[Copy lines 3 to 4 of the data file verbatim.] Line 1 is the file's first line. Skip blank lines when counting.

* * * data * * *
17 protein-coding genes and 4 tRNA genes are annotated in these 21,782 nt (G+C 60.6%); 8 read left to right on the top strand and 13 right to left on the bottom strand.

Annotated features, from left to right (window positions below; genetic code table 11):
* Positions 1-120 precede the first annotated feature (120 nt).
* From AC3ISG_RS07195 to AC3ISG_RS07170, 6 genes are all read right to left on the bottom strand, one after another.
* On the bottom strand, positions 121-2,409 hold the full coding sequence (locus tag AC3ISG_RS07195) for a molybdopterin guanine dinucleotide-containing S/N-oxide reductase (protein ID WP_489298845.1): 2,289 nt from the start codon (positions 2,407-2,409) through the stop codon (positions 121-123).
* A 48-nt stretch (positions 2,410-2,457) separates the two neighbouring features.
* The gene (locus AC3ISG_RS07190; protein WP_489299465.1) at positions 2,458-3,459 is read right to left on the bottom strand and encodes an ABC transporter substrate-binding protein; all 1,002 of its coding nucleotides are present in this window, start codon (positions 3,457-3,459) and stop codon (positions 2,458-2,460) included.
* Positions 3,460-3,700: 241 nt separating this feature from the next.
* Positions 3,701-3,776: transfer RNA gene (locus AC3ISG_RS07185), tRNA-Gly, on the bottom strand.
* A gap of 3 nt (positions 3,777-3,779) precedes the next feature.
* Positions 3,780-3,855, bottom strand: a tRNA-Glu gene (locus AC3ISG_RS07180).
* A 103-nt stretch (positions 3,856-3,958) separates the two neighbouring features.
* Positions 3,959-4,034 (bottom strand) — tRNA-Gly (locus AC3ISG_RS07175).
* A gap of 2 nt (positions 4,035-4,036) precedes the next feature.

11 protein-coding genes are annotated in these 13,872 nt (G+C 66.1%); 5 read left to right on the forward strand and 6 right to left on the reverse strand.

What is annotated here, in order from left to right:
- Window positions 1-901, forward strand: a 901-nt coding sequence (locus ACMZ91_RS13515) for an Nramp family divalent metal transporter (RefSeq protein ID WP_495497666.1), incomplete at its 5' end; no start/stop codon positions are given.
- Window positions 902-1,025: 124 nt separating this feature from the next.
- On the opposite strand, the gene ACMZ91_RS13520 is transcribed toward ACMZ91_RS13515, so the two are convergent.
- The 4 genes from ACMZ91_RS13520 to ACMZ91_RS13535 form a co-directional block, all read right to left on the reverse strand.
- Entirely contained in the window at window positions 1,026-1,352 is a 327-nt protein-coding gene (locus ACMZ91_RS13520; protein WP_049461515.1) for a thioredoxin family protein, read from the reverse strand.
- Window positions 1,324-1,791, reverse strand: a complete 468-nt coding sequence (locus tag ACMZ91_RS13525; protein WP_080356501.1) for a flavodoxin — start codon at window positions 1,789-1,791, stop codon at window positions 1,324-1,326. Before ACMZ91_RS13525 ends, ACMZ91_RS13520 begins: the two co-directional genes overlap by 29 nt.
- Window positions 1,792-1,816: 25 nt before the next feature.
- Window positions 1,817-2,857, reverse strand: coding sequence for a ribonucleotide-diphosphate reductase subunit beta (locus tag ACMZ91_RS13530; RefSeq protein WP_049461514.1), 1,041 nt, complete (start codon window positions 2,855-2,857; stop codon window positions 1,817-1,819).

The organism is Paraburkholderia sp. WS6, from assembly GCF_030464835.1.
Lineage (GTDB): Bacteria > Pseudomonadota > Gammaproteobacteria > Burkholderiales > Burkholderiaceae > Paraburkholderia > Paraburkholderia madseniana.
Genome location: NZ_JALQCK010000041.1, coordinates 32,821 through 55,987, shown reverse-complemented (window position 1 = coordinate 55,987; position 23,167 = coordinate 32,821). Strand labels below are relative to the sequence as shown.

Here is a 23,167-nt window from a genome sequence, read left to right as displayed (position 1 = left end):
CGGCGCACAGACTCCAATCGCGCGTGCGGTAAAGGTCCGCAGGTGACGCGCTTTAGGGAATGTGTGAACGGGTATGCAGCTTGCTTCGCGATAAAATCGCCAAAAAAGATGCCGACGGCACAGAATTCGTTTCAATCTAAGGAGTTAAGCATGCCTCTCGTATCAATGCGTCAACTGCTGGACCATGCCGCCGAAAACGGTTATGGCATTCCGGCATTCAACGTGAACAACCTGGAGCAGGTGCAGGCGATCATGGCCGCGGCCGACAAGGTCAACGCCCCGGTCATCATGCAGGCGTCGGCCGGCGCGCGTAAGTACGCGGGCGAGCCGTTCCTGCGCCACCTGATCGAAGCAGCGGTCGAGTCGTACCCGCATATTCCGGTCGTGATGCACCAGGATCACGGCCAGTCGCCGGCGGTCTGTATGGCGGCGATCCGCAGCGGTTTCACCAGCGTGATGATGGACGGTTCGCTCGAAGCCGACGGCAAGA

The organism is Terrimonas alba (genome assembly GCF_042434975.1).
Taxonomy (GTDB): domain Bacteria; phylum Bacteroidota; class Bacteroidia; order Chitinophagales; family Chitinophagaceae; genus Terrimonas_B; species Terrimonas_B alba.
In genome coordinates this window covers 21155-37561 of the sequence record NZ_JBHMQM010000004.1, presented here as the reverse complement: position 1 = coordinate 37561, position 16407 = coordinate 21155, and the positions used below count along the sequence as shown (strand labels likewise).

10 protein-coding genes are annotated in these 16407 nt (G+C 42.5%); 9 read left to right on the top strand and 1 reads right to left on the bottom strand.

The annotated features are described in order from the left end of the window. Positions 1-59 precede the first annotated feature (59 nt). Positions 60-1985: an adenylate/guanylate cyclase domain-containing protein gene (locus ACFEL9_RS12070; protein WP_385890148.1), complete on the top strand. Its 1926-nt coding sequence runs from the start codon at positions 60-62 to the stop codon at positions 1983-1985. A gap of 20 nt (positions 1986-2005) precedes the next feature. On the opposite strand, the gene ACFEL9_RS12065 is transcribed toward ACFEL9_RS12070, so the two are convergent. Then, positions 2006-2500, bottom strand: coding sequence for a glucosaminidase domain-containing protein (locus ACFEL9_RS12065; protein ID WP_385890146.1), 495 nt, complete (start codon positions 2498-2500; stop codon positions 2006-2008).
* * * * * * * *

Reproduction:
* Positions 1-120 precede the first annotated feature (120 nt).
* From AC3ISG_RS07195 to AC3ISG_RS07170, 6 genes are all read right to left on the bottom strand, one after another.